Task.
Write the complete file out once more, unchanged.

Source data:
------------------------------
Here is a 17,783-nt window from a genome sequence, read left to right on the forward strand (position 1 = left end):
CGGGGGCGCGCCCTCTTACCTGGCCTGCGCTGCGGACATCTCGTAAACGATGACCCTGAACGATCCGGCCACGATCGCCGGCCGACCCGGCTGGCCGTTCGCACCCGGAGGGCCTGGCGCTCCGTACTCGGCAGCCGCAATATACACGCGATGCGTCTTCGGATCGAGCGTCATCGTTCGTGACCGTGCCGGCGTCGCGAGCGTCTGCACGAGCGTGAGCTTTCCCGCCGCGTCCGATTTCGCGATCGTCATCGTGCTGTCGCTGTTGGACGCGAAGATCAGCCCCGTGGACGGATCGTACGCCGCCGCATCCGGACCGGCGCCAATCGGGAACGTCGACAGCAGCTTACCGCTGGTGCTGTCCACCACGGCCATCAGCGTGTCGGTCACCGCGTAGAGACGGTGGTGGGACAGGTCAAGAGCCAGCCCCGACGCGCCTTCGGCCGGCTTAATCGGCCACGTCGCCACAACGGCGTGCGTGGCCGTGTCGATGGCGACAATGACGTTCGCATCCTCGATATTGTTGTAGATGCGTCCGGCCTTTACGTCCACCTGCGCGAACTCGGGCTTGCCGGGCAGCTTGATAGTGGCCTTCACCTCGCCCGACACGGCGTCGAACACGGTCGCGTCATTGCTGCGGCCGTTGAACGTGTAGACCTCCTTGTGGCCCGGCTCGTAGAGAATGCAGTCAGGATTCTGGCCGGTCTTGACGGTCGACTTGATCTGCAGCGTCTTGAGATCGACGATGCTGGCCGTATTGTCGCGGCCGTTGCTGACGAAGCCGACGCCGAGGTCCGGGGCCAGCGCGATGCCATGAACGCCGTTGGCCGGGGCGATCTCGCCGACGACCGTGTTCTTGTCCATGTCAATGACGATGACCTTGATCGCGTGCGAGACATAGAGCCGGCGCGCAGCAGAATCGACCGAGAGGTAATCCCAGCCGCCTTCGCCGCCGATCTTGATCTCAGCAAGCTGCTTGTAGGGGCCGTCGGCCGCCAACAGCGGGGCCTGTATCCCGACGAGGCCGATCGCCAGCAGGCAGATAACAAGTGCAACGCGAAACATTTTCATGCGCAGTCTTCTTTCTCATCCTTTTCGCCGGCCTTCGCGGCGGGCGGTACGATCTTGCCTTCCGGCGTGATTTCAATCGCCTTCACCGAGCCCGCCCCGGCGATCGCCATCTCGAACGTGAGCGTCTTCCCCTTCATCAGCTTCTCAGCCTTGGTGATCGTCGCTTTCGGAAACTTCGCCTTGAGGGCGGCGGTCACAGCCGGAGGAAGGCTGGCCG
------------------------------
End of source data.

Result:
Here is a 17,783-nt window from a genome sequence, read left to right on the forward strand (position 1 = left end):
CGGGGGCGCGCCCTCTTACCTGGCCTGCGCTGCGGACATCTCGTAAACGATGACCCTGAACGATCCGGCCACGATCGCCGGCCGACCCGGCTGGCCGTTCGCACCCGGAGGGCCTGGCGCTCCGTACTCGGCAGCCGCAATATACACGCGATGCGTCTTCGGATCGAGCGTCATCGTTCGTGACCGTGCCGGCGTCGCGAGCGTCTGCACGAGCGTGAGCTTTCCCGCCGCGTCCGATTTCGCGATCGTCATCGTGCTGTCGCTGTTGGACGCGAAGATCAGCCCCGTGGACGGATCGTACGCCGCCGCATCCGGACCGGCGCCAATCGGGAACGTCGACAGCAGCTTACCGCTGGTGCTGTCCACCACGGCCATCAGCGTGTCGGTCACCGCGTAGAGACGGTGGTGGGACAGGTCAAGAGCCAGCCCCGACGCGCCTTCGGCCGGCTTAATCGGCCACGTCGCCACAACGGCGTGCGTGGCCGTGTCGATGGCGACAATGACGTTCGCATCCTCGATATTGTTGTAGATGCGTCCGGCCTTTACGTCCACCTGCGCGAACTCGGGCTTGCCGGGCAGCTTGATAGTGGCCTTCACCTCGCCCGACACGGCGTCGAACACGGTCGCGTCATTGCTGCGGCCGTTGAACGTGTAGACCTCCTTGTGGCCCGGCTCGTAGAGAATGCAGTCAGGATTCTGGCCGGTCTTGACGGTCGACTTGATCTGCAGCGTCTTGAGATCGACGATGCTGGCCGTATTGTCGCGGCCGTTGCTGACGAAGCCGACGCCGAGGTCCGGGGCCAGCGCGATGCCATGAACGCCGTTGGCCGGGGCGATCTCGCCGACGACCGTGTTCTTGTCCATGTCAATGACGATGACCTTGATCGCGTGCGAGACATAGAGCCGGCGCGCAGCAGAATCGACCGAGAGGTAATCCCAGCCGCCTTCGCCGCCGATCTTGATCTCAGCAAGCTGCTTGTAGGGGCCGTCGGCCGCCAACAGCGGGGCCTGTATCCCGACGAGGCCGATCGCCAGCAGGCAGATAACAAGTGCAACGCGAAACATTTTCATGCGCAGTCTTCTTTCTCATCCTTTTCGCCGGCCTTCGCGGCGGGCGGTACGATCTTGCCTTCCGGCGTGATTTCAATCGCCTTCACCGAGCCCGCCCCGGCGATCGCCATCTCGAACGTGAGCGTCTTCCCCTTCATCAGCTTCTCAGCCTTGGTGATCGTCGCTTTCGGAAACTTCGCCTTGAGGGCGGCGGTCACAGCCGGAGGAAGGCTGGCCG